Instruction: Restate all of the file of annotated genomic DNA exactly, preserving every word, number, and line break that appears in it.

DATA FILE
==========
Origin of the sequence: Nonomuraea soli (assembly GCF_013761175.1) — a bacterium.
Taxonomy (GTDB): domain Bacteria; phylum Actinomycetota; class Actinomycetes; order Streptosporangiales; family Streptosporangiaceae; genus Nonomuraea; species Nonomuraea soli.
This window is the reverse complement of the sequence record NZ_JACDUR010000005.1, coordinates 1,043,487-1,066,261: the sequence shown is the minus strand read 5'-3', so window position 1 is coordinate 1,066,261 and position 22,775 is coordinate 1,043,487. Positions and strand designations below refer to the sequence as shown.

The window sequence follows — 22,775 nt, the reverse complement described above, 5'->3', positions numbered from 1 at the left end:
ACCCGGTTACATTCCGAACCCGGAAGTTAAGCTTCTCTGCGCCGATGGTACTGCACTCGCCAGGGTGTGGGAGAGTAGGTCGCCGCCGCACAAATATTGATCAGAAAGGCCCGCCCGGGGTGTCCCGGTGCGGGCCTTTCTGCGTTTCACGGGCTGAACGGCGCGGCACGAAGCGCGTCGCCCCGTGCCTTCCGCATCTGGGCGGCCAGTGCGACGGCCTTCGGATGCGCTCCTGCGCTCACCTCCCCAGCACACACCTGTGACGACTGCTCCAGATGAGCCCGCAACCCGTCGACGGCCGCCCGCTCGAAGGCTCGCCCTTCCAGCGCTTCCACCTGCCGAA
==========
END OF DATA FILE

Origin of the sequence: Nonomuraea soli (assembly GCF_013761175.1) — a bacterium.
Taxonomy (GTDB): domain Bacteria; phylum Actinomycetota; class Actinomycetes; order Streptosporangiales; family Streptosporangiaceae; genus Nonomuraea; species Nonomuraea soli.
This window is the reverse complement of the sequence record NZ_JACDUR010000005.1, coordinates 1,043,487-1,066,261: the sequence shown is the minus strand read 5'-3', so window position 1 is coordinate 1,066,261 and position 22,775 is coordinate 1,043,487. Positions and strand designations below refer to the sequence as shown.

The window sequence follows — 22,775 nt, the reverse complement described above, 5'->3', positions numbered from 1 at the left end:
ACCCGGTTACATTCCGAACCCGGAAGTTAAGCTTCTCTGCGCCGATGGTACTGCACTCGCCAGGGTGTGGGAGAGTAGGTCGCCGCCGCACAAATATTGATCAGAAAGGCCCGCCCGGGGTGTCCCGGTGCGGGCCTTTCTGCGTTTCACGGGCTGAACGGCGCGGCACGAAGCGCGTCGCCCCGTGCCTTCCGCATCTGGGCGGCCAGTGCGACGGCCTTCGGATGCGCTCCTGCGCTCACCTCCCCAGCACACACCTGTGACGACTGCTCCAGATGAGCCCGCAACCCGTCGACGGCCGCCCGCTCGAAGGCTCGCCCTTCCAGCGCTTCCACCTGCCGAA